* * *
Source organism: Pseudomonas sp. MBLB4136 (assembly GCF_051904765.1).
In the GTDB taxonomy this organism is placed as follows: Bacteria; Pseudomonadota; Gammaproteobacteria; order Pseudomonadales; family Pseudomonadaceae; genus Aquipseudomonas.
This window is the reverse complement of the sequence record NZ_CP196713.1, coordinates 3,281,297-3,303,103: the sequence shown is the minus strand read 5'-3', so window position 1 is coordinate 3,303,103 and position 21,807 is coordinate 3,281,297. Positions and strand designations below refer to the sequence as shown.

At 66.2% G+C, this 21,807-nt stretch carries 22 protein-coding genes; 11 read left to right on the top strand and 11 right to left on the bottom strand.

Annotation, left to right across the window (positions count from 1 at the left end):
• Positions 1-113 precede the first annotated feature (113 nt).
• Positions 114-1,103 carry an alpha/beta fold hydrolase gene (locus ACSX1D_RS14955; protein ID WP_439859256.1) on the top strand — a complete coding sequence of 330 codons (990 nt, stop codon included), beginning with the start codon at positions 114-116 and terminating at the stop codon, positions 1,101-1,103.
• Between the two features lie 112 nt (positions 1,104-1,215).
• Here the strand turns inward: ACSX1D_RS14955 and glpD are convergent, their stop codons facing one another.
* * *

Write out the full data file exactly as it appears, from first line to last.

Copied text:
Source organism: Pseudomonas sp. MBLB4136 (assembly GCF_051904765.1).
In the GTDB taxonomy this organism is placed as follows: Bacteria; Pseudomonadota; Gammaproteobacteria; order Pseudomonadales; family Pseudomonadaceae; genus Aquipseudomonas.
This window is the reverse complement of the sequence record NZ_CP196713.1, coordinates 3,281,297-3,303,103: the sequence shown is the minus strand read 5'-3', so window position 1 is coordinate 3,303,103 and position 21,807 is coordinate 3,281,297. Positions and strand designations below refer to the sequence as shown.

At 66.2% G+C, this 21,807-nt stretch carries 22 protein-coding genes; 11 read left to right on the top strand and 11 right to left on the bottom strand.

Annotation, left to right across the window (positions count from 1 at the left end):
• Positions 1-113 precede the first annotated feature (113 nt).
• Positions 114-1,103 carry an alpha/beta fold hydrolase gene (locus ACSX1D_RS14955; protein ID WP_439859256.1) on the top strand — a complete coding sequence of 330 codons (990 nt, stop codon included), beginning with the start codon at positions 114-116 and terminating at the stop codon, positions 1,101-1,103.
• Between the two features lie 112 nt (positions 1,104-1,215).
• Here the strand turns inward: ACSX1D_RS14955 and glpD are convergent, their stop codons facing one another.